Microcellular materials from rodlike macromolecules in solution
Date of Completion
The phase separation and gelation of poly($\gamma$-benzyl-L-glutamate) (PBLG) was studied in an effort to understand the mechanism by which microcellular materials are made via thermally induced phase separation processes. PBLG is a rigid-rod macromolecule, or lyotropic liquid crystal polymer (LCP). Previous workers have studied similarly prepared materials from molecules which exist as random coils in solution. The purpose of this work was to discover any unique properties offered by microcellular materials made from lyotropic LCP's, and to use this process to investigate the mechanism of phase separation and gelation in these systems.^ The microcellular materials were formed by lowering the solution temperature until either liquid-liquid or liquid-solid phase separation occurred, followed by solvent freezing. The solvent was removed by vacuum sublimation. An emphasis was placed on dilute isotropic solutions in this work to produce low-density materials or "foams". Both single (e.g. benzene) and two-component (e.g. dioxane/water) solvent systems were employed.^ Liquid-solid phase separation produced anisotropic ladder-like or sheet-like morphologies in a uniaxial quench. In this case, the polymer is pushed to the grain boundaries and the morphology is indicative of solvent crystallization.^ The morphology produced by liquid-liquid phase separation and gelation was an open cell, fibrous structure, which resembles a 3-D fishnet. The cell diameters were in the range of 1-10 $\mu$m and the fibers which comprise the struts were from 0.2 to 2.0 $\mu$m thick. The sign of birefringence in the fibers was positive, indicating that the rods are parallel to the fiber axis in the crystals which comprise the struts. This observation is discussed in terms of the theories and proposed mechanisms of phase separation in solutions of rod-like molecules. Calculations of the spinodal for the Flory theory of rodlike molecules were also made, to assess the possibility of placing the isotropic solutions into an unstable region.^ Thermoreversible gelation played a key role in the liquid-liquid phase separation processes studied in this work, as has been reported previously for PBLG in the wide biphasic region. The temperature-modulus response of the gels revealed a distinct two-stage decrease, which is discussed in terms of the coincidence of phase separation and gelation. ^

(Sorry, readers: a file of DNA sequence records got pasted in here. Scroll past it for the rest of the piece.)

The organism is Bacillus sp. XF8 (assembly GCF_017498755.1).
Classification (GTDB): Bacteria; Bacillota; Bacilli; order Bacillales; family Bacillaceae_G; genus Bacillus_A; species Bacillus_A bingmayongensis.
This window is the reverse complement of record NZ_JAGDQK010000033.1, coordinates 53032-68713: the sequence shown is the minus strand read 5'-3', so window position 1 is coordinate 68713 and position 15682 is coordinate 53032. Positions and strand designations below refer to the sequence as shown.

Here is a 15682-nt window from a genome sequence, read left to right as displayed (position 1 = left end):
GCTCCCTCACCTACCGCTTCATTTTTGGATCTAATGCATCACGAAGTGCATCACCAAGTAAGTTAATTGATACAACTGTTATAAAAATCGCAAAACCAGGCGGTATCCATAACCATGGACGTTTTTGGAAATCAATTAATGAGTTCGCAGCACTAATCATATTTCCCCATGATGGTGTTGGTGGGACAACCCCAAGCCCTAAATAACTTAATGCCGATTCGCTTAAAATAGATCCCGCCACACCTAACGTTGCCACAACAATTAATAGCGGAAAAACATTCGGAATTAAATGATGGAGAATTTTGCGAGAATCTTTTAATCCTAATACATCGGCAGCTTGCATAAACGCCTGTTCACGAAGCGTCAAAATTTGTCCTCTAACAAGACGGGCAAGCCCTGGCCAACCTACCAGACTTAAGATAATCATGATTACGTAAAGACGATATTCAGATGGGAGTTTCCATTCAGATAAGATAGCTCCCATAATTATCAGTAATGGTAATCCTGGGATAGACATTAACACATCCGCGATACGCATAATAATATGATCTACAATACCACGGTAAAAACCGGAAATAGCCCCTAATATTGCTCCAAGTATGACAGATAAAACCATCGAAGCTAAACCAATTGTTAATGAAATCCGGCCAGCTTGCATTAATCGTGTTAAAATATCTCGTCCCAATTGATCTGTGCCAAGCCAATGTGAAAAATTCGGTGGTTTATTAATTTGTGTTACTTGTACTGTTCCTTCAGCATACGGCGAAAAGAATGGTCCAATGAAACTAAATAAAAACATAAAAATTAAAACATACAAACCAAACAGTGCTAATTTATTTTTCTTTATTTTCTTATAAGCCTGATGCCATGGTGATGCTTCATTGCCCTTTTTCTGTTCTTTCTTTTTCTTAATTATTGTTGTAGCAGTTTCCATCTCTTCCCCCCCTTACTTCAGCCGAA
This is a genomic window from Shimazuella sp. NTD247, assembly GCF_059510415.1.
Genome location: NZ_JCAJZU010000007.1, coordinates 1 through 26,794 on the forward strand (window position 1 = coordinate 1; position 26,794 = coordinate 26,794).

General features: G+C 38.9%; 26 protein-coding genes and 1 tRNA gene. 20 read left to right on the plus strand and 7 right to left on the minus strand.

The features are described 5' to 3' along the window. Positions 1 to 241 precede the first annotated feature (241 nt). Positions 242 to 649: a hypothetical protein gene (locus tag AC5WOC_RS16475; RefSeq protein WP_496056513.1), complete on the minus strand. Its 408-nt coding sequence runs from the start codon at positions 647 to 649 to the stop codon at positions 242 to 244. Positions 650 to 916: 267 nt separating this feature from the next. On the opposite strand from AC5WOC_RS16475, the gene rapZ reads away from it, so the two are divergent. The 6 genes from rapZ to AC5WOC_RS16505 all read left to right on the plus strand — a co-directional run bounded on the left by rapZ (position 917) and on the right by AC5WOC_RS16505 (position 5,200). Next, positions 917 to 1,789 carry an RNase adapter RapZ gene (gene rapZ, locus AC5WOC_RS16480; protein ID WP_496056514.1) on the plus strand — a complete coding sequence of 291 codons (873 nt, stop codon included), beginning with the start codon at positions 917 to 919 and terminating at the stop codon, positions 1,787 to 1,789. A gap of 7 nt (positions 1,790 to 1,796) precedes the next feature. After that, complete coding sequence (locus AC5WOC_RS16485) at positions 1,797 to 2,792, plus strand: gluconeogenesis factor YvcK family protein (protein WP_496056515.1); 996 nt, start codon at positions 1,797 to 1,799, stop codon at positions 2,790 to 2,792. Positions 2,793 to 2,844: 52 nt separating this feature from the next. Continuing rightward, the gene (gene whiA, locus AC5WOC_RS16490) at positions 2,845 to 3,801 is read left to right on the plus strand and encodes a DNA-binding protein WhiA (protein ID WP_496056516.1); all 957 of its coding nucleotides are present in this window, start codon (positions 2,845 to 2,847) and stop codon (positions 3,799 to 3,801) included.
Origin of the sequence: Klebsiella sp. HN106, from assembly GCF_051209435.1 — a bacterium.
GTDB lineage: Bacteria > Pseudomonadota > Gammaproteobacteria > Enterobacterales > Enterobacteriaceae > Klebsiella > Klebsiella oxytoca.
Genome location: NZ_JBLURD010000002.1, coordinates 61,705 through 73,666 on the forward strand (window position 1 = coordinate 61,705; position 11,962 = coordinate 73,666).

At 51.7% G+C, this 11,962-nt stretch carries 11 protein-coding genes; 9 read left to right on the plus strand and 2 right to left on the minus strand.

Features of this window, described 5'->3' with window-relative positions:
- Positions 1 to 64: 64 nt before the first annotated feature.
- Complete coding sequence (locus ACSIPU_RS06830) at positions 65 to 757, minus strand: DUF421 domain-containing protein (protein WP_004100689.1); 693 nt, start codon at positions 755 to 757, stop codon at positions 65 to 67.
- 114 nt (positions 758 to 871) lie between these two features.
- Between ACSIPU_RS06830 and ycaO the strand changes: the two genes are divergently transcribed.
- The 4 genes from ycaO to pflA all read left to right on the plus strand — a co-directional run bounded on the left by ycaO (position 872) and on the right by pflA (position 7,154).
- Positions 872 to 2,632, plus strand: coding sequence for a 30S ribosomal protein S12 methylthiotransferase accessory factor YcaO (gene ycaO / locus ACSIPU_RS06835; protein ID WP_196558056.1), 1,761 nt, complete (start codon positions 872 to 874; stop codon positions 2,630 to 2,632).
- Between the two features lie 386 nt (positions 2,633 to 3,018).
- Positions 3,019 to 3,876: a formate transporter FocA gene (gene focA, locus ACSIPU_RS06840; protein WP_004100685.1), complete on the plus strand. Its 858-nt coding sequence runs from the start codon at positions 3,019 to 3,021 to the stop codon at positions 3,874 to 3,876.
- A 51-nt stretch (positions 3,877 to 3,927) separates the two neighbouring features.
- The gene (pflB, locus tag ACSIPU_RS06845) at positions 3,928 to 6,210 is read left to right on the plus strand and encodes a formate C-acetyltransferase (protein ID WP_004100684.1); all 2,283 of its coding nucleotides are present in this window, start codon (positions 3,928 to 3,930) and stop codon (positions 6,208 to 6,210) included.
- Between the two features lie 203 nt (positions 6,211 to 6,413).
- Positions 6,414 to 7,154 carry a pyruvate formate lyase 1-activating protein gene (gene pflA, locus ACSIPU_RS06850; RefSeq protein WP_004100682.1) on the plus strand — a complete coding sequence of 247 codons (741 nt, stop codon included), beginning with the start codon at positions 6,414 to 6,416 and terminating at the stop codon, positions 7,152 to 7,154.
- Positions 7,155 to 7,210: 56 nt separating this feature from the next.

Jackson, Catheryn Lynn, "Microcellular materials from rodlike macromolecules in solution" (1989). Doctoral Dissertations. AAI8915603.